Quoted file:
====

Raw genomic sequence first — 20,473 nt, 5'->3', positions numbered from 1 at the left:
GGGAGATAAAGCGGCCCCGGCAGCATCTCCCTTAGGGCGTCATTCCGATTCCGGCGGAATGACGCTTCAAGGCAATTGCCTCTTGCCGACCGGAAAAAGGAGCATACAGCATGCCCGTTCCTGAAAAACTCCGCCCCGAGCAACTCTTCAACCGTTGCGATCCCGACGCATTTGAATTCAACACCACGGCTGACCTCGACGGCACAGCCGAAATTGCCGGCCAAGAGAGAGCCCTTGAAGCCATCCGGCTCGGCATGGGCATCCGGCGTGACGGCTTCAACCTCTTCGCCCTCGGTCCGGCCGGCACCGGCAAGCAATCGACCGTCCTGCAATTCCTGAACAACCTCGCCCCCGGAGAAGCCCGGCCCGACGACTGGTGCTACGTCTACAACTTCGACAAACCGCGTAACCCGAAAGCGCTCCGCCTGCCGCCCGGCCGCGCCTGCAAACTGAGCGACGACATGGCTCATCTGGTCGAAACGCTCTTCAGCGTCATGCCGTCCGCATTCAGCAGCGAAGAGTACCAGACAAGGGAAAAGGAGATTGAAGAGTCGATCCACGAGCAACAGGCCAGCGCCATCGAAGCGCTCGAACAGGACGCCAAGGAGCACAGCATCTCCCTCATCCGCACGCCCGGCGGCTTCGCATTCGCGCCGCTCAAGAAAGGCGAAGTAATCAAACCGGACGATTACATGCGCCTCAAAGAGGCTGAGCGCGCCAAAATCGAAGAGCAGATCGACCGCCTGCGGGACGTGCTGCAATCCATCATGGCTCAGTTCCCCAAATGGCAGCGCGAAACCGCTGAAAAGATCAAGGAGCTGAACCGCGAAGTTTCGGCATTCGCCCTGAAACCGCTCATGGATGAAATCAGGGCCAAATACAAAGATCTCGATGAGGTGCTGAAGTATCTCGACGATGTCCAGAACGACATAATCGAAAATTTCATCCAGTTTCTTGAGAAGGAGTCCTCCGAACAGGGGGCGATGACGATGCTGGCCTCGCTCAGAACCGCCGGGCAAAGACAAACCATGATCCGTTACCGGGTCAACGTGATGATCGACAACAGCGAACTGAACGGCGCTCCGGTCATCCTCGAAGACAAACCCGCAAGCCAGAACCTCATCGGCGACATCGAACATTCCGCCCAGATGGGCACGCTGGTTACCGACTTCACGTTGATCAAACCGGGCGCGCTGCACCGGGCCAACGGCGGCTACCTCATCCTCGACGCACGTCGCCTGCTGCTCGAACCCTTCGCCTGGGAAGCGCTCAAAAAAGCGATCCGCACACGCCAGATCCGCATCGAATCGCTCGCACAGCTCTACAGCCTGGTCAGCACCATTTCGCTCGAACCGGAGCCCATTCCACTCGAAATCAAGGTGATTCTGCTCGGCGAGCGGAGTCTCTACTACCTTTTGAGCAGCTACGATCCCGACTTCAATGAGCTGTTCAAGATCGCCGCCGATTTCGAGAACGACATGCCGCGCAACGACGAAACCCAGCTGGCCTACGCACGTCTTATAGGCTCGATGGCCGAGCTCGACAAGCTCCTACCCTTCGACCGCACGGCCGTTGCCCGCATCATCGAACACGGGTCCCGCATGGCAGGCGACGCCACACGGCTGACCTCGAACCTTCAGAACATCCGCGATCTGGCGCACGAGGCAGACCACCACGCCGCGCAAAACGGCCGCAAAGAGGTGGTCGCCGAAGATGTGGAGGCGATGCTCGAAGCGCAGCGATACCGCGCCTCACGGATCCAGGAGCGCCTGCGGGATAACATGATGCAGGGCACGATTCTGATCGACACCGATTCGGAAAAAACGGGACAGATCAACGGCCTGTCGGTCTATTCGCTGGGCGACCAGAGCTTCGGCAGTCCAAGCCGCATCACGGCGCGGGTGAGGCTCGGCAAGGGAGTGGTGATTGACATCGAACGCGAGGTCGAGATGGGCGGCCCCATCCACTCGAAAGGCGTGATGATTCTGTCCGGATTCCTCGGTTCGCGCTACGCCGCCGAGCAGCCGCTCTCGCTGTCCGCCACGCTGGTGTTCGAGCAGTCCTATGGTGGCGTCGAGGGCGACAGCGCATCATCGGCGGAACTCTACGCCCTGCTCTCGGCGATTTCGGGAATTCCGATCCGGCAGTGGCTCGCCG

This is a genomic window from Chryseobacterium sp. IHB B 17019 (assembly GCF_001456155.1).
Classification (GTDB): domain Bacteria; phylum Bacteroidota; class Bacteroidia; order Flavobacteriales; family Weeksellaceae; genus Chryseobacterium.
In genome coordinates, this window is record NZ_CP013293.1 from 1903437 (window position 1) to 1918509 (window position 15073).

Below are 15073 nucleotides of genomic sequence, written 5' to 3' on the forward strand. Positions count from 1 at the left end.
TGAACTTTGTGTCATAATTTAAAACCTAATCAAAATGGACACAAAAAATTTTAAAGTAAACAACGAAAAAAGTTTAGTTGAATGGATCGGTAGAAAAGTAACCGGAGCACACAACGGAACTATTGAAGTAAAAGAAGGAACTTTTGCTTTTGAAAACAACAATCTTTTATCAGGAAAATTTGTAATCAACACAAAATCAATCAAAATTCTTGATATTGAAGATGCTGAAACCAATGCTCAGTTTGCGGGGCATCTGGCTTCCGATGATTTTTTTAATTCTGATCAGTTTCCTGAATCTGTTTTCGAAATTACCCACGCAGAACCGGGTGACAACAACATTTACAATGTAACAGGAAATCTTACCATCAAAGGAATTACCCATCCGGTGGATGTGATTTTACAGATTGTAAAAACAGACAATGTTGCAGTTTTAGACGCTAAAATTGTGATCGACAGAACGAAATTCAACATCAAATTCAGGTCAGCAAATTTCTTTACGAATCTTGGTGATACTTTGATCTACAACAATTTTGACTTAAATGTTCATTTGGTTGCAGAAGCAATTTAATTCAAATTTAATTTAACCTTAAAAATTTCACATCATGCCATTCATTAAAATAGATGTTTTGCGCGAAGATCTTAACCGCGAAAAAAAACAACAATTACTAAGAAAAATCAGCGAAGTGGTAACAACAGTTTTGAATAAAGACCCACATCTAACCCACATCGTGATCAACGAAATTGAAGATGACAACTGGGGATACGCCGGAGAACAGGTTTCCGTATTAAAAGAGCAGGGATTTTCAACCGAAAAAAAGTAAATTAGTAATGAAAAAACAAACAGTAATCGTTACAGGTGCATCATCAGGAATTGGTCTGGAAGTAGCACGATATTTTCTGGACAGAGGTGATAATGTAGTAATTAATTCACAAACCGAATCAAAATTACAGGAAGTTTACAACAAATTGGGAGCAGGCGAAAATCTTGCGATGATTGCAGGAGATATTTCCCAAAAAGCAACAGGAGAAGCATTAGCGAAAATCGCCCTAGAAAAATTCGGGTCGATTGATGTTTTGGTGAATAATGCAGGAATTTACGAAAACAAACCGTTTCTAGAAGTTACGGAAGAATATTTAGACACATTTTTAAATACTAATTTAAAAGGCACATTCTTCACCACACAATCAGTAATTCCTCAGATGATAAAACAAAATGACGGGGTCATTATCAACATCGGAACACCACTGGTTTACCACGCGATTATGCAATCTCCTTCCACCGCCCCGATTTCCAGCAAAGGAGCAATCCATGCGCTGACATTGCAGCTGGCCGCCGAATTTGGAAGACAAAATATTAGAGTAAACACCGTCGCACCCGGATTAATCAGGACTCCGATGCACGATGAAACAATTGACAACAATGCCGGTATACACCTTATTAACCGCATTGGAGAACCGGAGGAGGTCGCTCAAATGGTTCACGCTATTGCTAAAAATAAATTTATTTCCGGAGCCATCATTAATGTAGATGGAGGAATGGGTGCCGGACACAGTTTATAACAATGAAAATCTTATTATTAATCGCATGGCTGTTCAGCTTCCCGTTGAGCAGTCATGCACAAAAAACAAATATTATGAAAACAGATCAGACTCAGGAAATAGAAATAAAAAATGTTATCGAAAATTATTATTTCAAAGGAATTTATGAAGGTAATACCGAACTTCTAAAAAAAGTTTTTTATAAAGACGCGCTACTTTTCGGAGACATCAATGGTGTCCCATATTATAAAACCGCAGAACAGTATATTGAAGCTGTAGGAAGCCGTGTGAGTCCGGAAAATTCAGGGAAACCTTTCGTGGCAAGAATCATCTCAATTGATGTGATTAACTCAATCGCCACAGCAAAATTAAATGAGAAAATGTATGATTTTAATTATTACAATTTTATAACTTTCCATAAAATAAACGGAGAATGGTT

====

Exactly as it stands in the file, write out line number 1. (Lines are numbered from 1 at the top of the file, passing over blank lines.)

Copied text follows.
Raw genomic sequence first — 20,473 nt, 5'->3', positions numbered from 1 at the left: